Version 8.0: December 2014, Data StashTM. T-Mobile allowed its customers to roll over their unused data for up to a year with 20 GB limitation.

Version 9.0: March 2015, Business UnleashedTM. T-Mobile to provide 100% transparent pricing, best rates, business family discounts and other benefits to U.S. businesses of all sizes.

Version 10.0: November 2015, Binge-OnTM. T-Mobile allowed its customers to stream all the movies, sports and TV shows they want without ever using their data on partner services like HBO, Netflix, ESPN, YouTube — over 60 participating video providers.

T-Mobile keeps on innovating and continues to provide amazing services to its clients. The Un-carrier business model has clearly been a success as T-Mobile was able to add over 20 million new subscribers since its implementation in early 2013 (Value Line).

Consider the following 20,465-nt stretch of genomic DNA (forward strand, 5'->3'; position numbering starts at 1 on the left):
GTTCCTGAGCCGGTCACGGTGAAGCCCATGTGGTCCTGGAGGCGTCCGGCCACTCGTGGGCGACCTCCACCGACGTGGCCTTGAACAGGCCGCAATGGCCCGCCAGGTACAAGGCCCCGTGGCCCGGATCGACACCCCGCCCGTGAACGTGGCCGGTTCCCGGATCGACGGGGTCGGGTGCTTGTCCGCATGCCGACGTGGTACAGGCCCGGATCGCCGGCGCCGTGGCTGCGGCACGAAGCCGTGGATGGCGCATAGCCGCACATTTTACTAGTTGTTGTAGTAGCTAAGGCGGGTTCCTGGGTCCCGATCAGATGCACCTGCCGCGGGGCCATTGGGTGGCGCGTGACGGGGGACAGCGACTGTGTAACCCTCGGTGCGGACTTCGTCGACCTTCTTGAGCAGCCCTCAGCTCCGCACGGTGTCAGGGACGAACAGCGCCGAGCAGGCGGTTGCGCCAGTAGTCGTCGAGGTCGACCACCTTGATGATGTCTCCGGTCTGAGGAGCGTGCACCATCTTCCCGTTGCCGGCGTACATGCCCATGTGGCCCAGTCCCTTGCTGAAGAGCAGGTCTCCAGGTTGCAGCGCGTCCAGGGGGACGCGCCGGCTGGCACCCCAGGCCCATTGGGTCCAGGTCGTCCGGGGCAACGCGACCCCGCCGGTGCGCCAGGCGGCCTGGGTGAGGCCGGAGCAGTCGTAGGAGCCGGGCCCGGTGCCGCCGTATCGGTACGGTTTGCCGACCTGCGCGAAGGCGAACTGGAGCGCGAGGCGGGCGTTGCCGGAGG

(The Un-Carrier timeline, p. 5 of recent T-Mobile U.S. annual report)

Gross, operating and profit margins

T-Mobile demonstrated subpar performance with its peers except for Sprint in recent times. Interestingly, T-Mobile has a good uptrend in the most recent three years; it can even overtake AT&T at some point in the future.

In terms of operating margin performance, T-Mobile remained flat compared to the two giants Verizon and AT&T. Nevertheless, once T-Mobile’s heavy marketing expenses subside we’ll see how T-Mobile would be able to emerge and demonstrate some potential upside in its operating margin. As for its three-year Selling, General & Administrative Expense (SG&A) average cost per revenue, T-Mobile has spent roughly 31% of its sales for marketing and personnel while AT&T, Sprint and Verizon have spent 25%, 28% and 26%.